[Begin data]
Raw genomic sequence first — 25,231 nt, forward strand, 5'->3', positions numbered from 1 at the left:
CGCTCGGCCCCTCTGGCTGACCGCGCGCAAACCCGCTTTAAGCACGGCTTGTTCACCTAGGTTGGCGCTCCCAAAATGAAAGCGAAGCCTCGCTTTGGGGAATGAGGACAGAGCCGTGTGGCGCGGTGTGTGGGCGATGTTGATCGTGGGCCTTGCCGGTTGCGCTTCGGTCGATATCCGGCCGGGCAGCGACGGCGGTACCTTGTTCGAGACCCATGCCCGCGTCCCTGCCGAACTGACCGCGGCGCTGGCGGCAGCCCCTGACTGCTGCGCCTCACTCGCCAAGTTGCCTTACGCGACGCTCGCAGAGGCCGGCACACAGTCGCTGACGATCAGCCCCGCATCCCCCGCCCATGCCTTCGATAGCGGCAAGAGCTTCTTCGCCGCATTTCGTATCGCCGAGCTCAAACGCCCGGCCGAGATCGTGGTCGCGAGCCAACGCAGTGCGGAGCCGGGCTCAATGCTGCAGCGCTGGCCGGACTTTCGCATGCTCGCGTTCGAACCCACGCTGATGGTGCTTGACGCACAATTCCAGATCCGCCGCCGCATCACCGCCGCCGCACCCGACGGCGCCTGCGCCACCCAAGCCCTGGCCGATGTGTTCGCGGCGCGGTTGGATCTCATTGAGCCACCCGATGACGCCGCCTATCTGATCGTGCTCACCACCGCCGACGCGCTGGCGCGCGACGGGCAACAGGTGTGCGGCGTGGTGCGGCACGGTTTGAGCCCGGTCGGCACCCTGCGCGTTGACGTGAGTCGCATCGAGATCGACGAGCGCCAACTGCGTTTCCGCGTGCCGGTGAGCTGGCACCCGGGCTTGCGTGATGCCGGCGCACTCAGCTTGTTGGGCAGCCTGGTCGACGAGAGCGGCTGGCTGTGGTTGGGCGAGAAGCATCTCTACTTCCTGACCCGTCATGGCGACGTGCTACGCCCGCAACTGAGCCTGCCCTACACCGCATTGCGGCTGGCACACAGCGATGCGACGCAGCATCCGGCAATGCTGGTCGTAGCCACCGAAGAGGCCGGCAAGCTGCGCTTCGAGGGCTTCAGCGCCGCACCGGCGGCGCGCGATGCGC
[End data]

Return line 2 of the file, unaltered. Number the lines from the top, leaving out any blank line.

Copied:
CGCTCGGCCCCTCTGGCTGACCGCGCGCAAACCCGCTTTAAGCACGGCTTGTTCACCTAGGTTGGCGCTCCCAAAATGAAAGCGAAGCCTCGCTTTGGGGAATGAGGACAGAGCCGTGTGGCGCGGTGTGTGGGCGATGTTGATCGTGGGCCTTGCCGGTTGCGCTTCGGTCGATATCCGGCCGGGCAGCGACGGCGGTACCTTGTTCGAGACCCATGCCCGCGTCCCTGCCGAACTGACCGCGGCGCTGGCGGCAGCCCCTGACTGCTGCGCCTCACTCGCCAAGTTGCCTTACGCGACGCTCGCAGAGGCCGGCACACAGTCGCTGACGATCAGCCCCGCATCCCCCGCCCATGCCTTCGATAGCGGCAAGAGCTTCTTCGCCGCATTTCGTATCGCCGAGCTCAAACGCCCGGCCGAGATCGTGGTCGCGAGCCAACGCAGTGCGGAGCCGGGCTCAATGCTGCAGCGCTGGCCGGACTTTCGCATGCTCGCGTTCGAACCCACGCTGATGGTGCTTGACGCACAATTCCAGATCCGCCGCCGCATCACCGCCGCCGCACCCGACGGCGCCTGCGCCACCCAAGCCCTGGCCGATGTGTTCGCGGCGCGGTTGGATCTCATTGAGCCACCCGATGACGCCGCCTATCTGATCGTGCTCACCACCGCCGACGCGCTGGCGCGCGACGGGCAACAGGTGTGCGGCGTGGTGCGGCACGGTTTGAGCCCGGTCGGCACCCTGCGCGTTGACGTGAGTCGCATCGAGATCGACGAGCGCCAACTGCGTTTCCGCGTGCCGGTGAGCTGGCACCCGGGCTTGCGTGATGCCGGCGCACTCAGCTTGTTGGGCAGCCTGGTCGACGAGAGCGGCTGGCTGTGGTTGGGCGAGAAGCATCTCTACTTCCTGACCCGTCATGGCGACGTGCTACGCCCGCAACTGAGCCTGCCCTACACCGCATTGCGGCTGGCACACAGCGATGCGACGCAGCATCCGGCAATGCTGGTCGTAGCCACCGAAGAGGCCGGCAAGCTGCGCTTCGAGGGCTTCAGCGCCGCACCGGCGGCGCGCGATGCGC